(inaudible) your answer mentioning the NATO (inaudible) for -- for force use, and force information's getting through, I guess, some -- probably the NATO side to -- to confuse the general audience of what was going -- really going on on this exercise. Can you -- can you -- can you give us a little bit more into that: what kind of experience you have with -- with confusement (sic) and how would the general (people ?) react to some stories that they would read and hear about during the exercise?

GEN. SCAPARROTTI: Well, you know, I -- I would point out that in the east, where we deployed forces and exercises, we've had misinformation about the purpose of the exercise, about the -- about the discipline in the troops, about concerns about safety for the populace -- those kinds of things spread through disinformation. I would ask the populace to be very discerning of what they read and what the source of that is, and -- and look to -- to our forces to provide the information, because we're -- we're going to be active in providing that information. If there is a question, we'd be happy to answer it.

But I can assure you that this is well-planned, well-supported and very highly trained troops, and we will pay attention to not only what we've got to get done, but safety, environmental and things like that.

Q: There is a -- there is a -- a -- a mention, or a noticed military (inaudible) or -- or training on the Russian sides in their far east at the same time as the Trident Juncture is going on. Do you expect that exercise to be
steady going in the far east, or do you expect it to -- to sort of (move ?) or maintain (inaudible) borders?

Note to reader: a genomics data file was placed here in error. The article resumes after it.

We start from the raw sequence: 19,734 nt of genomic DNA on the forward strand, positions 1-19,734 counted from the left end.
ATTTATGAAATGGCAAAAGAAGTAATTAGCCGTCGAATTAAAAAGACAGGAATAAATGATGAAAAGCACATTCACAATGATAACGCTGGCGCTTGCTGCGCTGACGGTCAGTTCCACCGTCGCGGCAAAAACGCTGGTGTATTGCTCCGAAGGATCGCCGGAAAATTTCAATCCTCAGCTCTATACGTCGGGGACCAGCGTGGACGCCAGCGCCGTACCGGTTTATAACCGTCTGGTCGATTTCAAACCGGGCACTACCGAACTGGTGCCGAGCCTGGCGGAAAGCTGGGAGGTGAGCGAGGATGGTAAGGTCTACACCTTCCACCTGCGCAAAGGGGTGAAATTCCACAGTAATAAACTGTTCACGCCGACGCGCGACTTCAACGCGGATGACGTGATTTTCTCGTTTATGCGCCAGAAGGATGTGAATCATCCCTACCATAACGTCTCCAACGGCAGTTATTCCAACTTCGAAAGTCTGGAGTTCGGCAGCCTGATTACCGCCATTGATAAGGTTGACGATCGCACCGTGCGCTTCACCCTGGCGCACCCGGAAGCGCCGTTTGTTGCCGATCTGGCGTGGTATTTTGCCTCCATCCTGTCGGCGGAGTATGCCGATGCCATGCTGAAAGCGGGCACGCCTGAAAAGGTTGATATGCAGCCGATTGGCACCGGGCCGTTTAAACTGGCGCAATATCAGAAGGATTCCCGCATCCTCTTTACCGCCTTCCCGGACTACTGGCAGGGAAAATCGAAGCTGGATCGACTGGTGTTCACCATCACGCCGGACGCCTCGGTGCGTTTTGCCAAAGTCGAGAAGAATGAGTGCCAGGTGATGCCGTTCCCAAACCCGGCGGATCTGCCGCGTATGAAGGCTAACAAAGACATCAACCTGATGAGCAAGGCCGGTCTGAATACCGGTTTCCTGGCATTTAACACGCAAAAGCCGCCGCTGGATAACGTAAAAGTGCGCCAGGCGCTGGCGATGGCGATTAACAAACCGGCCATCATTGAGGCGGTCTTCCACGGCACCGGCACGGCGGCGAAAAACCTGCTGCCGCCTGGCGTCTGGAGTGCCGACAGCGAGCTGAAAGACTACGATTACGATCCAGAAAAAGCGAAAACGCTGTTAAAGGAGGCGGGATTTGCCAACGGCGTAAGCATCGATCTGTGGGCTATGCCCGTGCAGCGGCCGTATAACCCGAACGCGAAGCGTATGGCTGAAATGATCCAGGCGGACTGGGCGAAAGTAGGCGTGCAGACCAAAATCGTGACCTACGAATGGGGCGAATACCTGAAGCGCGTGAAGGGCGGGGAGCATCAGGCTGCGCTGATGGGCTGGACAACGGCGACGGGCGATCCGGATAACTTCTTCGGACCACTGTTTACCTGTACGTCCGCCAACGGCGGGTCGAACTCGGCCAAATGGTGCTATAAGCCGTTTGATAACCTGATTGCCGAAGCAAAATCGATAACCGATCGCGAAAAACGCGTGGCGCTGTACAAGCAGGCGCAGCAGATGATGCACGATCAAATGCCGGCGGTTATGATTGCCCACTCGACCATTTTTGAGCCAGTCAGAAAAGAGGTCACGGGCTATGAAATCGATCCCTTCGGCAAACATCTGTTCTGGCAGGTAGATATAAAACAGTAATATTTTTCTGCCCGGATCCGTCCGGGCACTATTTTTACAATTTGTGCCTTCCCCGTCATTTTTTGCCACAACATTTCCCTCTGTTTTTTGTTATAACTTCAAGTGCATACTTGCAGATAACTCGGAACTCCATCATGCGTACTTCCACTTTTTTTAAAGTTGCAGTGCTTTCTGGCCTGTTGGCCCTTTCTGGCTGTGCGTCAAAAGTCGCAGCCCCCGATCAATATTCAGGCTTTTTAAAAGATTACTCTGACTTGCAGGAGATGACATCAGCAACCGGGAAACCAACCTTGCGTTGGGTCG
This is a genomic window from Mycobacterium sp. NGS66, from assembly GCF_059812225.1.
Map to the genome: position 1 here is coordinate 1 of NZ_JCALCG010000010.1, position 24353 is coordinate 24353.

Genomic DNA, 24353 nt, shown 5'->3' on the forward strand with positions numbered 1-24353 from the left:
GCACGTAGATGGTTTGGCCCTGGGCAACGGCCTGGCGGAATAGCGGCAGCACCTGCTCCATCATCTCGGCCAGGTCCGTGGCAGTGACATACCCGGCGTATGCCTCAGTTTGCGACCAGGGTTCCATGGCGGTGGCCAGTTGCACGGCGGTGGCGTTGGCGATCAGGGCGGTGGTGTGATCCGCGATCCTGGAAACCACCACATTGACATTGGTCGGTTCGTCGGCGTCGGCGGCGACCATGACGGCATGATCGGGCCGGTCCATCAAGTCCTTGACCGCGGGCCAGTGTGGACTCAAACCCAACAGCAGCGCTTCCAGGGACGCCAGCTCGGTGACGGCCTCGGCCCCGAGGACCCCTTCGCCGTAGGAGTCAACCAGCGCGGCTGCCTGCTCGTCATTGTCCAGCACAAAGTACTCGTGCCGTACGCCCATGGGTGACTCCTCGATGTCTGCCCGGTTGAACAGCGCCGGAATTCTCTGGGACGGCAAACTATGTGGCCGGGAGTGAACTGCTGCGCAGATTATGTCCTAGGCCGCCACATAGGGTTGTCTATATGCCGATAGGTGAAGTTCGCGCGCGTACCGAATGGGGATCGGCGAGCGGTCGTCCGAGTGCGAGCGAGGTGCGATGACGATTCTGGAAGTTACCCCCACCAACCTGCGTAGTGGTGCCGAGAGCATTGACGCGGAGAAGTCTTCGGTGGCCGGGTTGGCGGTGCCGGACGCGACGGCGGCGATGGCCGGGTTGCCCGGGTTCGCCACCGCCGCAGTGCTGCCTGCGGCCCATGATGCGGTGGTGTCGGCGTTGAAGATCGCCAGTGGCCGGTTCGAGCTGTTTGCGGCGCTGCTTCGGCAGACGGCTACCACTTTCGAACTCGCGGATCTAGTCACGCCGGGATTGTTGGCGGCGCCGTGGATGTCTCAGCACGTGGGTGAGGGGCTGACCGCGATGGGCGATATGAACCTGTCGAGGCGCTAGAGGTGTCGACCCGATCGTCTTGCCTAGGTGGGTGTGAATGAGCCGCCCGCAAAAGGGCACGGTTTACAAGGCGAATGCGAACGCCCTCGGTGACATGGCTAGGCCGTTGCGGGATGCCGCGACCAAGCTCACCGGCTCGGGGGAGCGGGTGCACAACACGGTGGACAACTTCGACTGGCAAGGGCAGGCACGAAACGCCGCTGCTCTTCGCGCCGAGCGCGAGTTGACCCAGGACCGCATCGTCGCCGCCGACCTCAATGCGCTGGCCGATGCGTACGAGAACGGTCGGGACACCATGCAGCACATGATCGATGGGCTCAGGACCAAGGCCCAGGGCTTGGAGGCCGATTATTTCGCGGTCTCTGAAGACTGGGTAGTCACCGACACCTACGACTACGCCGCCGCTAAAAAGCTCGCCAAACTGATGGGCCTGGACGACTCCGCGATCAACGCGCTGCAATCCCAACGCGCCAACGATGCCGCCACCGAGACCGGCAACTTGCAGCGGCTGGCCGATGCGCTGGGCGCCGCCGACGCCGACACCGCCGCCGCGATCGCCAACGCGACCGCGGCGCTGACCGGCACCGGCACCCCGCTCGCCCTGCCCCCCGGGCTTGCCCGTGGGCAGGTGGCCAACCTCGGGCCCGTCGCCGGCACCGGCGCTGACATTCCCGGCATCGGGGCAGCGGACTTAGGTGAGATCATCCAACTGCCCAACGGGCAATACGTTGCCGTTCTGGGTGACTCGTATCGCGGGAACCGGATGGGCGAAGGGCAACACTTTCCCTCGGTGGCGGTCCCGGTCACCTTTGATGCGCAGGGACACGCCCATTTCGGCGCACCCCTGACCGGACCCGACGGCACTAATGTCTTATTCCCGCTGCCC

GEN. SCAPARROTTI: Yeah, I can't -- I can't really predict, you know, what they may do in that regard.

But, you know, they have -- they have training planned as well, and it spans from east to west. And, you know, I -- I would answer that by saying we - - we all have a need to train. The Russians have a need to train. 

When we train, we make sure that we communicate what we intend to do, where we intend to do it, the purpose of it. We're very transparent. Norway and the other nations have been very transparent about the plans for Trident
Juncture.

We would ask and we would hope that Russia would do the same so that all of us can understand what their purpose is, where they would likely to be, what they intend to do. That way, there's no -- no misconception, no misinterpretation. And -- and then I think we can all be secure, we can be safe, and -- and we can all conduct the training that we need to conduct for a - - a well-trained force.

Q: Just one -- one last question I would (inaudible) on that.

At which level are the Russians invite -- invited to -- to -- to monitor the -- the training? And at which level have they accepted of -- of arriving in -- in Norway, or in the north?

GEN. SCAPARROTTI: We've invited observers. I can't tell you if we distinguished the -- the rank of that. I'm sure there's someone that could tell you that. Our P.A. can probably come back to you on that. And -- and I don't know at what level they've accepted at this point.

But in line with the treaties that govern us here, we've made the notifications required, and -- and, of course, the invitations for observers.
 
STAFF: All right, (inaudible)?

Q: Yes, Kjell Persen, TV2.

You said that you have found common solutions on some important topics. Would you be so kind to elaborate on that?

GEN. SCAPARROTTI: No, I probably won't be so kind to elaborate on it, frankly.

(Laughter.)